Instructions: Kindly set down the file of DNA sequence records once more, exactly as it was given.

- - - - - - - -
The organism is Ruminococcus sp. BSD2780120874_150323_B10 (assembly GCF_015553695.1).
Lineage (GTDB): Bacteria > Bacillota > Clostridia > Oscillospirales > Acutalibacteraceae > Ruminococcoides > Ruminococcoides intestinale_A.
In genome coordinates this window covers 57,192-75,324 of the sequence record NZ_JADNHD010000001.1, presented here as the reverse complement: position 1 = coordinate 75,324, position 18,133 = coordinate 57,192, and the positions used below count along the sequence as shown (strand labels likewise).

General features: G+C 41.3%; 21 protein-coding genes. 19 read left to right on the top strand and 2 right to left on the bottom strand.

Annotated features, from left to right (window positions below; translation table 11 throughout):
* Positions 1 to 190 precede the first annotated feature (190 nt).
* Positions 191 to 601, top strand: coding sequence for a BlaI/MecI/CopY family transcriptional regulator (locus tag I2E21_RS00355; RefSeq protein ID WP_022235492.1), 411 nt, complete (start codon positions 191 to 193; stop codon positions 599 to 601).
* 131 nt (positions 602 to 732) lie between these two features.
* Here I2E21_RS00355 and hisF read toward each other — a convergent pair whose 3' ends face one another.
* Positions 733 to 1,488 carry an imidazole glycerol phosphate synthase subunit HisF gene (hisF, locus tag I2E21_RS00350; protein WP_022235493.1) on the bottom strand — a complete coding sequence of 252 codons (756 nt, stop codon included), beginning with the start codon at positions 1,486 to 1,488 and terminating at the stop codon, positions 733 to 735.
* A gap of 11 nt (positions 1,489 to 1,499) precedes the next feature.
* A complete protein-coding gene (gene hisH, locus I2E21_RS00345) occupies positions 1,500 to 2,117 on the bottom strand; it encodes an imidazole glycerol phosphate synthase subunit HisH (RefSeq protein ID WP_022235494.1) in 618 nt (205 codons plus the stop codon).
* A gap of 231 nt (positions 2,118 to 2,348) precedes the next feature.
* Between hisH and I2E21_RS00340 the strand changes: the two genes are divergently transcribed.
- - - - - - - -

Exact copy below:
The organism is Ruminococcus sp. BSD2780120874_150323_B10 (assembly GCF_015553695.1).
Lineage (GTDB): Bacteria > Bacillota > Clostridia > Oscillospirales > Acutalibacteraceae > Ruminococcoides > Ruminococcoides intestinale_A.
In genome coordinates this window covers 57,192-75,324 of the sequence record NZ_JADNHD010000001.1, presented here as the reverse complement: position 1 = coordinate 75,324, position 18,133 = coordinate 57,192, and the positions used below count along the sequence as shown (strand labels likewise).

General features: G+C 41.3%; 21 protein-coding genes. 19 read left to right on the top strand and 2 right to left on the bottom strand.

Annotated features, from left to right (window positions below; translation table 11 throughout):
* Positions 1 to 190 precede the first annotated feature (190 nt).
* Positions 191 to 601, top strand: coding sequence for a BlaI/MecI/CopY family transcriptional regulator (locus tag I2E21_RS00355; RefSeq protein ID WP_022235492.1), 411 nt, complete (start codon positions 191 to 193; stop codon positions 599 to 601).
* 131 nt (positions 602 to 732) lie between these two features.
* Here I2E21_RS00355 and hisF read toward each other — a convergent pair whose 3' ends face one another.
* Positions 733 to 1,488 carry an imidazole glycerol phosphate synthase subunit HisF gene (hisF, locus tag I2E21_RS00350; protein WP_022235493.1) on the bottom strand — a complete coding sequence of 252 codons (756 nt, stop codon included), beginning with the start codon at positions 1,486 to 1,488 and terminating at the stop codon, positions 733 to 735.
* A gap of 11 nt (positions 1,489 to 1,499) precedes the next feature.
* A complete protein-coding gene (gene hisH, locus I2E21_RS00345) occupies positions 1,500 to 2,117 on the bottom strand; it encodes an imidazole glycerol phosphate synthase subunit HisH (RefSeq protein ID WP_022235494.1) in 618 nt (205 codons plus the stop codon).
* A gap of 231 nt (positions 2,118 to 2,348) precedes the next feature.
* Between hisH and I2E21_RS00340 the strand changes: the two genes are divergently transcribed.